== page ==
way down and get water: the stronger the overall plant is, and the stronger the plant, the more it will produce.
Layer lime and fertilizer (of course animal manure is the best), backfill
and rototil. You are ready to go for next year.

[edit on 6-9-2010 by Freedom of Thought]



posted on Sep, 6 2010 @ 01:01 PM
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Originally posted by TriggerFish
reply to post by theRiverGoddess
 


I had a very abundant garden this year. My tomato plants were covered with fruit and very healthy. Then a week ago some brown spots appeared
on the leaves and in three days all my plants were dead and rotting.
Very frustrating! Some kind of blight I suppose, but it kills that fast?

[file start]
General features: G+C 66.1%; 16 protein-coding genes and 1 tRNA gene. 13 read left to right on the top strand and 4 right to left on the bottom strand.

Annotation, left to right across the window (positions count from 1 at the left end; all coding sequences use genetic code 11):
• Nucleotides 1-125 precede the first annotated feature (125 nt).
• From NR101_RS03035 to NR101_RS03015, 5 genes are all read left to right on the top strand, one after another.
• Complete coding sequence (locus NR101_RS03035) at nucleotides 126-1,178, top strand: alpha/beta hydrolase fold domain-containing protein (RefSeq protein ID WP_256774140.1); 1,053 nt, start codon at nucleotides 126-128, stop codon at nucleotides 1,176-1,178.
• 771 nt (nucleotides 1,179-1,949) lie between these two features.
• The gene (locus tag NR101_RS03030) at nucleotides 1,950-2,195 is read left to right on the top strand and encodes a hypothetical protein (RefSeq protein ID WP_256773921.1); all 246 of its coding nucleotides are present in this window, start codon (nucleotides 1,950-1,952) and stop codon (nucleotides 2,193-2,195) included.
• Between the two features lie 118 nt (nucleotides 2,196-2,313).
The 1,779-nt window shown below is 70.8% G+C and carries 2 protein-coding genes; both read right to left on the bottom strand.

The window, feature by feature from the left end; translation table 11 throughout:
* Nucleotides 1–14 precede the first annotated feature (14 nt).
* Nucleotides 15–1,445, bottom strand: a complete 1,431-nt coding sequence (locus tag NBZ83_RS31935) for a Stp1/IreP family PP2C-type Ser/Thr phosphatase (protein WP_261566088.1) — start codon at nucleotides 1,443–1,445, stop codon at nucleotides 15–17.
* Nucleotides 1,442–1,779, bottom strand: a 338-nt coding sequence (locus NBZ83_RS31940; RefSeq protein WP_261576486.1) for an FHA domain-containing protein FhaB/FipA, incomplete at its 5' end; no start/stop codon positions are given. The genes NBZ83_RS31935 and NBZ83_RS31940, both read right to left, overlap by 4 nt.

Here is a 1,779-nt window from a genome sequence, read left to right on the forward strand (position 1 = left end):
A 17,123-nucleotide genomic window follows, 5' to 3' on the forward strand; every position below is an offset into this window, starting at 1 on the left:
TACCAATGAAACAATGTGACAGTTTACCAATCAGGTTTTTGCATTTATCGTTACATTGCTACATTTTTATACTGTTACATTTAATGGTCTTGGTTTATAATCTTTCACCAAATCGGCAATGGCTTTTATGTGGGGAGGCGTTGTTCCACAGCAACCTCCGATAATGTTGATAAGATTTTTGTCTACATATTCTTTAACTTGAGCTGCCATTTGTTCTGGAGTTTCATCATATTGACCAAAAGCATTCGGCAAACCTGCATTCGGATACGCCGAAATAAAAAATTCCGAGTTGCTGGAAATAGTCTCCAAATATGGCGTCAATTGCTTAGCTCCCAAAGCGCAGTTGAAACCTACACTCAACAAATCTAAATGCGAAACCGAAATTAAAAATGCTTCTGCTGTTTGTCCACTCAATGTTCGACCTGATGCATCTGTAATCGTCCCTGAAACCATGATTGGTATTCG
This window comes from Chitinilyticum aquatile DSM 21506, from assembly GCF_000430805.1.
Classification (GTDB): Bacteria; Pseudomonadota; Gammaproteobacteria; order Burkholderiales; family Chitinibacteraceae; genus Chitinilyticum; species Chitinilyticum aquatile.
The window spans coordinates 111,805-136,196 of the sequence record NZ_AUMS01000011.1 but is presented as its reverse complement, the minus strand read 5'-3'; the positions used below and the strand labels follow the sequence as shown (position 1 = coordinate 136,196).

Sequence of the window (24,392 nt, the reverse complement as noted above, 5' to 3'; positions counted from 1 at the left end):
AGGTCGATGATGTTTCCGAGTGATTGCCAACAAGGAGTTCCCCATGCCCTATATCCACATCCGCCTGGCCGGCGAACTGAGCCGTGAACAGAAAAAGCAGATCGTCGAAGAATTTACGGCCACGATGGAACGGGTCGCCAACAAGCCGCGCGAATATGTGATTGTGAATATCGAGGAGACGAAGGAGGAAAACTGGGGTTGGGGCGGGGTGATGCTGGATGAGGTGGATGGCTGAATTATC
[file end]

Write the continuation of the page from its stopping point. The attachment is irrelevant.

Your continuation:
This winter I am going to work on a hydroponic garden in the basement
hope to have more luck there.

If you plant different varieties of tomatoes (VFN) and stagger
your plantings throughout the summer, you are more likely to wind up
with something, rather than losing a whole crop.
Tomatoes love sun and air. Having good air circulation around tomatoes can prevent a lot of mildew and fungus. Of course, sometimes
these nasties will come regardless. You could also try planting some varieties of tomatoes in half-sun (6-8 hours sun/day).
If you have good soil (so the roots of the tomatoe plants wll grow deeply), many times planting marigolds around the bottom of the plant
will help keep insects away. Moths do not like the smell.



posted on Sep, 6 2010 @ 01:13 PM
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I am an experienced gardener and I can tell you, I have good years and bad years. Also, some years one plant will do especially well and another year it's a different crop going well while another isn't thriving.